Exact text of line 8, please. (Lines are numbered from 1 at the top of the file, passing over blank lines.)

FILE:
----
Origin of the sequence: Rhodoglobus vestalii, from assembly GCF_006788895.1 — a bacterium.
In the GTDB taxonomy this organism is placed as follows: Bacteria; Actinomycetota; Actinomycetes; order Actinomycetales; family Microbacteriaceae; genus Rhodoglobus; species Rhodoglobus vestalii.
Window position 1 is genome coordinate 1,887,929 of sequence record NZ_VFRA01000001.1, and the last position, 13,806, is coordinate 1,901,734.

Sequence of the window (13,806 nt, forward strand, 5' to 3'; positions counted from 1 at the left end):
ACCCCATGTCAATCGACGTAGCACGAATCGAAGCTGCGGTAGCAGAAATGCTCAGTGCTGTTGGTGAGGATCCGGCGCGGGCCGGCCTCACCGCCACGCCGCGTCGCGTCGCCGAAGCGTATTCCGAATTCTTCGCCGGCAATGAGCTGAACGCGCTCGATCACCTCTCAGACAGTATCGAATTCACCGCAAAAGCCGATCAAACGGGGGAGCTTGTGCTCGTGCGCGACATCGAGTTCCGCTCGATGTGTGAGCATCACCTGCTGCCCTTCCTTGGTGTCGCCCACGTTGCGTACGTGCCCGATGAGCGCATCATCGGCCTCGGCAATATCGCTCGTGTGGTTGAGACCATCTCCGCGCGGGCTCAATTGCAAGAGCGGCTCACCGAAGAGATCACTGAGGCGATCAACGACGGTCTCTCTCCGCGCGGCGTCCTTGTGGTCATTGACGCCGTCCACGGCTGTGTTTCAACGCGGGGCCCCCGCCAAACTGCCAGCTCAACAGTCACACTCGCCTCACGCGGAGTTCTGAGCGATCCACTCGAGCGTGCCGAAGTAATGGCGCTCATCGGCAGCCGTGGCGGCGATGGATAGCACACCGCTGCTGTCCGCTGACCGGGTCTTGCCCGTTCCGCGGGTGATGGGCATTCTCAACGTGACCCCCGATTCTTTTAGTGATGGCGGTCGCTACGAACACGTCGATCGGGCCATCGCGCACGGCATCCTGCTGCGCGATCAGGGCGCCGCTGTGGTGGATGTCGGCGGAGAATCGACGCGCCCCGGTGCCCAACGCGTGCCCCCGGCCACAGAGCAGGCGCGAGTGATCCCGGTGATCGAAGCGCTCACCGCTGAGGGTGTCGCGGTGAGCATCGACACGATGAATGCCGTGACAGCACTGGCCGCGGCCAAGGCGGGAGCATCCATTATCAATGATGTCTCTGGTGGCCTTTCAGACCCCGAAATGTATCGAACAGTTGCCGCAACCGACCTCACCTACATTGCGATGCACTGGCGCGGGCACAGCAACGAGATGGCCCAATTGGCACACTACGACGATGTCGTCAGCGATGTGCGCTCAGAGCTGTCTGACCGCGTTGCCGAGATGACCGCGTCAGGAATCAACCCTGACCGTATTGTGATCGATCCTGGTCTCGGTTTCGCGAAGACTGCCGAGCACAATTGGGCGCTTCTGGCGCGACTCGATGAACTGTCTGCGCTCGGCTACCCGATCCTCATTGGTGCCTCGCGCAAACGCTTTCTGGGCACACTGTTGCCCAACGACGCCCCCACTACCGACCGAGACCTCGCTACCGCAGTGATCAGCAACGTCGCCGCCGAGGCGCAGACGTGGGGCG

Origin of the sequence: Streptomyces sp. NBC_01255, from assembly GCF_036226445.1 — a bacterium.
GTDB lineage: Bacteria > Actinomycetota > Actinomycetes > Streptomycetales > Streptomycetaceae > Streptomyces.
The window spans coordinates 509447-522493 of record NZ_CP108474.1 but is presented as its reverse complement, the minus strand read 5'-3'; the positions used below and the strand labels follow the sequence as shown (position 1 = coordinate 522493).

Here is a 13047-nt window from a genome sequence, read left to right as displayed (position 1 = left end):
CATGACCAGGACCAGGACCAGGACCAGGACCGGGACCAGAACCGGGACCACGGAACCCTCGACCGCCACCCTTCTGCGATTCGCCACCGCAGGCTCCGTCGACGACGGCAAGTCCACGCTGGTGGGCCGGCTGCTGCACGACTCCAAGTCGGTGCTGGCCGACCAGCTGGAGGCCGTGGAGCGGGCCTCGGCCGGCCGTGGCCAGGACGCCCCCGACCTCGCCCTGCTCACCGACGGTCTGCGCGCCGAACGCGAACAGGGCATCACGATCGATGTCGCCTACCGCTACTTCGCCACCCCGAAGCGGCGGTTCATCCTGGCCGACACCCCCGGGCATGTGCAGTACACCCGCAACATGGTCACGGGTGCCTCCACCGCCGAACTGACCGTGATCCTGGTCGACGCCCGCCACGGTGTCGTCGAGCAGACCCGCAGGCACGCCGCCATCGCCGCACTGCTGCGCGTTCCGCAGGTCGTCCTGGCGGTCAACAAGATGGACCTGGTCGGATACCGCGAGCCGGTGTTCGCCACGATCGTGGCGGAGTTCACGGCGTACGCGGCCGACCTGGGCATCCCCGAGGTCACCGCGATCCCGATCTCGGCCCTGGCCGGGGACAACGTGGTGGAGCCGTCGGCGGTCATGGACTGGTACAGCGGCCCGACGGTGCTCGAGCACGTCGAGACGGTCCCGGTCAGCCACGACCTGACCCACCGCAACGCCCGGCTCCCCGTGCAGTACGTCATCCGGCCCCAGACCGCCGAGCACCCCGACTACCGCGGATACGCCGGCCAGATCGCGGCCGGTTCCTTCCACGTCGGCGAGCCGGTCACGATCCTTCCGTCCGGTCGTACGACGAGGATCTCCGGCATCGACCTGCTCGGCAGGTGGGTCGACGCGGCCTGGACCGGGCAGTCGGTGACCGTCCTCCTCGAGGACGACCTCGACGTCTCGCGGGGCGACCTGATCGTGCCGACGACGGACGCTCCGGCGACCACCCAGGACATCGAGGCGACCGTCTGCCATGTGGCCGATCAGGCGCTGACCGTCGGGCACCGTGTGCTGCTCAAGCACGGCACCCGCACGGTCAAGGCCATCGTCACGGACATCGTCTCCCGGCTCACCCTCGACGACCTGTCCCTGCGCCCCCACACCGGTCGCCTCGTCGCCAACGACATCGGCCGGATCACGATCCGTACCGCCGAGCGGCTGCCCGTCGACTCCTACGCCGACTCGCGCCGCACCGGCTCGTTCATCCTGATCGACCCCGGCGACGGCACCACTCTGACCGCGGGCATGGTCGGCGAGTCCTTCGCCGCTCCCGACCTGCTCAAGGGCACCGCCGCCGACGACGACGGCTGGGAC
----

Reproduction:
The window spans coordinates 509447-522493 of record NZ_CP108474.1 but is presented as its reverse complement, the minus strand read 5'-3'; the positions used below and the strand labels follow the sequence as shown (position 1 = coordinate 522493).